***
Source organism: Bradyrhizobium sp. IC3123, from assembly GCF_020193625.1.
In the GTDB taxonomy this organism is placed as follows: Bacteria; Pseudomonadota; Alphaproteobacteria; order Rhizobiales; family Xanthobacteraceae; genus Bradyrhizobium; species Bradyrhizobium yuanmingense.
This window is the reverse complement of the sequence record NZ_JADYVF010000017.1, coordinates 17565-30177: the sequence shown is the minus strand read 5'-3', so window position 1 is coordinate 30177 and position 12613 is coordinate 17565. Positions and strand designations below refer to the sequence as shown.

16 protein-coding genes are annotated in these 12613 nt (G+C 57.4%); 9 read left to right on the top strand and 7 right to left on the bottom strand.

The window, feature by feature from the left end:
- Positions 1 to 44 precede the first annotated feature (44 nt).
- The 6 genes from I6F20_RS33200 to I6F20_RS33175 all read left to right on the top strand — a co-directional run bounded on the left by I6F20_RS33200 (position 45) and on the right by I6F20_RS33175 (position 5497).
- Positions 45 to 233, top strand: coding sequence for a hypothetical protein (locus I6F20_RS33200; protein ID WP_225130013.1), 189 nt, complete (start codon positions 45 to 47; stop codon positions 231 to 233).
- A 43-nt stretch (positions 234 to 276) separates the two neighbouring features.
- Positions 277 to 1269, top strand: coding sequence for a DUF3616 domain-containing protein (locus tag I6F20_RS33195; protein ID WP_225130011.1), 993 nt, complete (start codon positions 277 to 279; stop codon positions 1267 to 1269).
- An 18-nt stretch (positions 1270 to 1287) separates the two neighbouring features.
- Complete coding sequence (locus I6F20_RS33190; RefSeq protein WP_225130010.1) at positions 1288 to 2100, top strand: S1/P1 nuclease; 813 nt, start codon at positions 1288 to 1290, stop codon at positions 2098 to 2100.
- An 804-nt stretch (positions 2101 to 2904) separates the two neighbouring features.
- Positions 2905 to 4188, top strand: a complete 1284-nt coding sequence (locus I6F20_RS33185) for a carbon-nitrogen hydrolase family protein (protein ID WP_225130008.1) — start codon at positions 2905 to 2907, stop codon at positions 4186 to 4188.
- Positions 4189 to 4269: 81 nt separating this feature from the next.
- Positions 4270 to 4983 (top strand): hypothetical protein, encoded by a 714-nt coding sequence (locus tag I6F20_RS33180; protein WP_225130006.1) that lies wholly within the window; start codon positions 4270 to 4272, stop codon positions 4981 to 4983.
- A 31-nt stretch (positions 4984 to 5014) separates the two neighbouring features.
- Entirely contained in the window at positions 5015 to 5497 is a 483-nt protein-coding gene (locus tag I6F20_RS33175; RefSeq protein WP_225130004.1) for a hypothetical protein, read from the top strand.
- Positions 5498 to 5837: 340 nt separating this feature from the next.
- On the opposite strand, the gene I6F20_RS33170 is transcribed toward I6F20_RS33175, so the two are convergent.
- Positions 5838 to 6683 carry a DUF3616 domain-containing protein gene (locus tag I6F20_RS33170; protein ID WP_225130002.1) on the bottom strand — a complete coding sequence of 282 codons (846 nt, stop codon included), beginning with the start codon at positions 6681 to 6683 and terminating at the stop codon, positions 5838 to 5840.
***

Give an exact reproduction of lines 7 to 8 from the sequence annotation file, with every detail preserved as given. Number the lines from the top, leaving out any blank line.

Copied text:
- The 6 genes from I6F20_RS33200 to I6F20_RS33175 all read left to right on the top strand — a co-directional run bounded on the left by I6F20_RS33200 (position 45) and on the right by I6F20_RS33175 (position 5497).
- Positions 45 to 233, top strand: coding sequence for a hypothetical protein (locus I6F20_RS33200; protein ID WP_225130013.1), 189 nt, complete (start codon positions 45 to 47; stop codon positions 231 to 233).